Why then, did Jesus endure this sort of death for us? To give us life. To give us hope. To give us a chance to experience eternal love with him and our Father in heaven. And now, through His Church, Jesus gives us the opportunity to “enter through the narrow gate.” Jesus’ Church, guided by the Holy Spirit, gives us all of the resources we need to have a better relationship with God.

What, you may ask, are the resources the Church offers us? The bible, Sacred Traditions, Apostolic teachings, lives of the Saints, the Eucharist, reconciliation and forgiveness, mercy, the priesthood, baptism, marriage, confirmation, prayers, anointing, the Mass and so much more. These resources, when acted on and used properly, lead us closer and closer to the doors of heaven. They keep us focused on what’s important and strengthens our faith.

Jesus speaks to us with a sense of urgency in today’s Gospel because the gates of heaven won’t stay open forever! This is a reality that I think we fail to talk about often enough. Jesus wants us to take our faith seriously NOW and live it out NOW before it’s too late. However, we keep thinking, “Oh, I’ll get to that tomorrow” but I’m telling you, “tomorrow” is no guarantee.

And take heart, even Jesus acknowledges that this is no easy task. Jesus says, “Strive to enter through the narrow gate, for many, I tell you, will attempt to enter but will not be strong enough.” It takes determination. It takes learning the faith (yes, even after confirmation). It takes living on God’s terms, not our own. God gave us the sacraments, the bible, Church teachings and so forth to give us the grace we need to persevere to the end. He gave us the Saints as role models to imitate and to give us hope that if they can do it, so can we.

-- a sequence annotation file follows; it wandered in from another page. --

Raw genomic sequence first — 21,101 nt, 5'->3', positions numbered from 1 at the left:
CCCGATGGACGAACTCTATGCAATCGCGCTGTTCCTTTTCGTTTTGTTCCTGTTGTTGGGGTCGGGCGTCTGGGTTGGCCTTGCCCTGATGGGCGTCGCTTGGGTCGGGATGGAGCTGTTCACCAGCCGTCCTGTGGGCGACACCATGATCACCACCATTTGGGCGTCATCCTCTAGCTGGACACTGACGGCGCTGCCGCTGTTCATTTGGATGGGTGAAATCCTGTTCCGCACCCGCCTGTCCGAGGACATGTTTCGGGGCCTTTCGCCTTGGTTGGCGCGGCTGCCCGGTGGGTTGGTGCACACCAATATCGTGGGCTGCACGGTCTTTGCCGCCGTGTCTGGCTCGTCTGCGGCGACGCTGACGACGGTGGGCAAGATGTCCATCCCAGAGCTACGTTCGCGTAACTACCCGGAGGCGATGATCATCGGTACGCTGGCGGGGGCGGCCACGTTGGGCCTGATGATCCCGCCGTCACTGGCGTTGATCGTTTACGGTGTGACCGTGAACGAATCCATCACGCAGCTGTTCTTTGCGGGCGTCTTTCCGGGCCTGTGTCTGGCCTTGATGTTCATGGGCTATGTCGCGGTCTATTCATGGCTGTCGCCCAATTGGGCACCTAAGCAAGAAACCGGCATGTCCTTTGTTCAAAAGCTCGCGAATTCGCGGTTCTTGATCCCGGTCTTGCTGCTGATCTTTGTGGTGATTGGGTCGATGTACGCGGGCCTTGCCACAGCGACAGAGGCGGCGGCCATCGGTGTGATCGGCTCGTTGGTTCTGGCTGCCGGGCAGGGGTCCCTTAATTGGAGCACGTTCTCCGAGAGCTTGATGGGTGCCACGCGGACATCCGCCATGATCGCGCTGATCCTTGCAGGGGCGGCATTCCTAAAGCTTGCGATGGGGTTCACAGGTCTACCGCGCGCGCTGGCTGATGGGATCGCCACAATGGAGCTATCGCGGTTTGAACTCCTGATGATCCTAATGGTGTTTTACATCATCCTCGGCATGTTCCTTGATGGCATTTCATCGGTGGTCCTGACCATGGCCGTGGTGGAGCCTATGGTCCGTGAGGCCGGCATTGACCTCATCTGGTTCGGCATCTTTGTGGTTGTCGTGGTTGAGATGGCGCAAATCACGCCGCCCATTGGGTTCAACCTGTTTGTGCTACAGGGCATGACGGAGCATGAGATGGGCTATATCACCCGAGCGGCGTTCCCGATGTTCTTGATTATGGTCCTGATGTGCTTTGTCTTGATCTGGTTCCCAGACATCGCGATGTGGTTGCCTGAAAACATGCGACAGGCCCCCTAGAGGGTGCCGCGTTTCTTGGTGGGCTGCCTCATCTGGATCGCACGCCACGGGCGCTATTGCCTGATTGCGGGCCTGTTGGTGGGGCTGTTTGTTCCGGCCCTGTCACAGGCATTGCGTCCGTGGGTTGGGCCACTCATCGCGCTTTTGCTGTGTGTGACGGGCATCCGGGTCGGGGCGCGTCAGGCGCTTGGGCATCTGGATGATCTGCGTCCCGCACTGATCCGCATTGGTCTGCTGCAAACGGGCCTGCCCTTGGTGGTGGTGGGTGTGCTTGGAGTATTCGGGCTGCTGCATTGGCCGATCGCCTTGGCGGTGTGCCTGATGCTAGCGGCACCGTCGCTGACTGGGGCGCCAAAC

Through the Church, Jesus has laid out for us a road map to follow. And when we don’t use this map, it’s like slamming the door on Christ. We do this out of fear or sometimes because we think we know better. But who could possibly know better then the one who created us? Please, as the saying goes, “don’t try to reinvent the wheel.” We already know what to do; now it’s just a matter of doing it and doing it faithfully.

If we follow this road map, we will be living in a house built by God. If we do it halfway or worse, ignore the map completely, then we will be living in our own self-made house apart from God. This is the warning Jesus speaks of in today’s Gospel when He says, “I do not know where you are from.” It’s because the people knocking on His door, after it was too late, have been living away from God rather then in the house He designed.

So, like Jesus, I’m up here today trying to convey a sense of urgency for everyone to re-evaluate their lives (myself included!). Nobody is perfect. We all can improve something regarding the way we are living out our faith.